TheDiamond Princess drastically needs to better train its desk staff. It’s our habit to call the desk from our cabin for information - it’s just faster than going down to the desk. But at least 5 times when we called the front desk no one answered, even after up to 15 rings. There was no voicemail system. We found this frustrating, disturbing, and unusual -- on Celebrity or Carnival ships someone picked up the phone within 2 rings. There was one time a staff member did answer the phone and I asked the hours of the child care center. It took the staff member 9 minutes to find out the answer, and the information she gave actually turned out to be incorrect. During the cruise we checked our folio from time to time at the front desk and we found an erroneous charge. It took the desk staff over a day to figure out the issue with the charge. Really? - a one day turnaround time on a 7-day cruise? All in all, desk service was unacceptable.
We had a 5-year old “princess” in our party but there were very few kid-friendly amenities onboard the Diamond Princess. Yes, they did have the child-care service but there was almost nothing a family could do with their young children. Other cruise lines offer miniature golf, water slides, a sprinkler park, even rock-climbing. Carnival has basketball courts and a jogging track. The Diamond Princess had nothing like that besides ping pong and swimming. In our opinion this limited whole family activities significantly.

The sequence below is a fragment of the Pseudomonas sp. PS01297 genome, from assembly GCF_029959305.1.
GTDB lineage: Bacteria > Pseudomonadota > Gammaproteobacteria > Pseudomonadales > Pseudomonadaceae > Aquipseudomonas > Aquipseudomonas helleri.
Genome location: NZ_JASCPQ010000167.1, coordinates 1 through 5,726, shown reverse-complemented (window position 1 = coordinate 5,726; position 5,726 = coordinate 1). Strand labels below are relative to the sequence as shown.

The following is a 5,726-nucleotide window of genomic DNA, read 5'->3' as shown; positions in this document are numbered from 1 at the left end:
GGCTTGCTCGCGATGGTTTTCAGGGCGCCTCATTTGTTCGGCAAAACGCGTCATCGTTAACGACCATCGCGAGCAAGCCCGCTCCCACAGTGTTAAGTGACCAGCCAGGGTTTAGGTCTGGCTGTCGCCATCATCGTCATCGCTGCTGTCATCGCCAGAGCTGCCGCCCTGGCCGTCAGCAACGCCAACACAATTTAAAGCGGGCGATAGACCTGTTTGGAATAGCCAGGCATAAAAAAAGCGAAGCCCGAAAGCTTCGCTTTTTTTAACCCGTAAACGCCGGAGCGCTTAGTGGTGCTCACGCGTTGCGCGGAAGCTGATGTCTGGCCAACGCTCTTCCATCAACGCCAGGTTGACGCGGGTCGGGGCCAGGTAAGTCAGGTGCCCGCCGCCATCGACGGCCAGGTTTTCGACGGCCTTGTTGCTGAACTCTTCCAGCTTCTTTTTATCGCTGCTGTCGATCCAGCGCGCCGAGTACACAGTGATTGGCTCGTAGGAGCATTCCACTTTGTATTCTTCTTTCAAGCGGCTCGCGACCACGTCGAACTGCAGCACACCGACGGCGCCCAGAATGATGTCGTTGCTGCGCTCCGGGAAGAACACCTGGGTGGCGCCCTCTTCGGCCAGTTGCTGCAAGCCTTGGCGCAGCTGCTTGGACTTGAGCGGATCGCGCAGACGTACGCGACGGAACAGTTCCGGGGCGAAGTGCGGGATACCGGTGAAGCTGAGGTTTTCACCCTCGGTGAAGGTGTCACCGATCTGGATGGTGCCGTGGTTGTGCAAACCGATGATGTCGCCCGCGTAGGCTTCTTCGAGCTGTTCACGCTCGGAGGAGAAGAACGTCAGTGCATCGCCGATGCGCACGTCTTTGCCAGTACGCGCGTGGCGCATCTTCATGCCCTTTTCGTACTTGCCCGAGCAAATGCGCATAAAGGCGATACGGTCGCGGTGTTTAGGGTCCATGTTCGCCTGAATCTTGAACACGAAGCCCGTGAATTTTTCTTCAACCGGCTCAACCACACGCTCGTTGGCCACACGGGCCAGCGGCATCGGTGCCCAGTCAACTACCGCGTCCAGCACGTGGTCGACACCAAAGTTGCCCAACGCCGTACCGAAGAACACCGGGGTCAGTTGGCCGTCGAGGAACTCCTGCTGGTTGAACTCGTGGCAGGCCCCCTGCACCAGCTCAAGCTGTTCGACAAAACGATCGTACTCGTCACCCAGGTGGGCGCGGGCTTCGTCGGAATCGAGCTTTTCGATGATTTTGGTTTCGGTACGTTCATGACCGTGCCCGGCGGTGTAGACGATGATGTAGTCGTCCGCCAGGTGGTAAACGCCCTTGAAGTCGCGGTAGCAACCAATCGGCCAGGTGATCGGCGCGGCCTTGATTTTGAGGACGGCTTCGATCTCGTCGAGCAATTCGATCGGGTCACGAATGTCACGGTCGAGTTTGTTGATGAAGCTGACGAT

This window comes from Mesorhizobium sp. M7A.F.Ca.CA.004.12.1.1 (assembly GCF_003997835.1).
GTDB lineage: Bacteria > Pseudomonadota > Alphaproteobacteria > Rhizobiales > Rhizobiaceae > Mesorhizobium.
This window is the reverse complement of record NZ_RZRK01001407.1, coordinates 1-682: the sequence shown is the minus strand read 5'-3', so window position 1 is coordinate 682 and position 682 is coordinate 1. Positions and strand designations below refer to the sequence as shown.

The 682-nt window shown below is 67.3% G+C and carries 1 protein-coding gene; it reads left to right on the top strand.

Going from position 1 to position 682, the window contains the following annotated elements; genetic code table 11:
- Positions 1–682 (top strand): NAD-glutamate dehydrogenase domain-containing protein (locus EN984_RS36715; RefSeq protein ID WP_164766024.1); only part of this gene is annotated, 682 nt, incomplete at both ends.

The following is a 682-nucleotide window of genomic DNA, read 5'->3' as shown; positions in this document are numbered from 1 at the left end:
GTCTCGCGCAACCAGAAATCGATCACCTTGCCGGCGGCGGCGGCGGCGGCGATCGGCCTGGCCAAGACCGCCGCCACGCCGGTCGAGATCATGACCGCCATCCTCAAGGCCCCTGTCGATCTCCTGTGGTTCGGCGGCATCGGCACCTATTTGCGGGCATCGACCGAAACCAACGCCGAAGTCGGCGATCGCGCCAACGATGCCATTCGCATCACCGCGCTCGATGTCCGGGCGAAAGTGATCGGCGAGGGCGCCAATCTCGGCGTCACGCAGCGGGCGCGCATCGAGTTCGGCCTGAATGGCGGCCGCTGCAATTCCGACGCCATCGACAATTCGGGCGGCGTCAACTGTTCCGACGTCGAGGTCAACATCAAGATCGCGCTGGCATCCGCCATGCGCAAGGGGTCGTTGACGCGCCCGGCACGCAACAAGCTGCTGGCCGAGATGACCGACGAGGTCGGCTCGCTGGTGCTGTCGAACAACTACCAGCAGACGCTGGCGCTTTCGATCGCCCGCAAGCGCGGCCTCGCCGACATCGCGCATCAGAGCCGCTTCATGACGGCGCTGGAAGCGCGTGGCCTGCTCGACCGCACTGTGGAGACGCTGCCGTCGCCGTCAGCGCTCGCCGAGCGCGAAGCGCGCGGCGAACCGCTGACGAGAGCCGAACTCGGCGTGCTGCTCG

Princess did get some of the basics down. Cruising through Glacier National Park was memorable, with the innumerable ice floes and glaciers. The weather was so temperate you really did not need a heavy coat to sightsee from the deck. We also greatly enjoyed the food in the main dining room, and the service of our waiters and our cabin steward were unimpeachable. (We’ve also found excellent dining room food and steward service to be the case with Carnival and Celebrity, the other cruise lines we’ve toured with. Cruise lines have this down.) Food in the cafeteria was more limited. Eggs Benedict and a custom noodle bar, which were standard in the Carnival cafeteria, were noticeably missing on the Diamond Princess.
All in all, we probably will not cruise Princess again. They offer nothing beyond the other cruise lines, and were found deficient in a number of areas we feel are very important.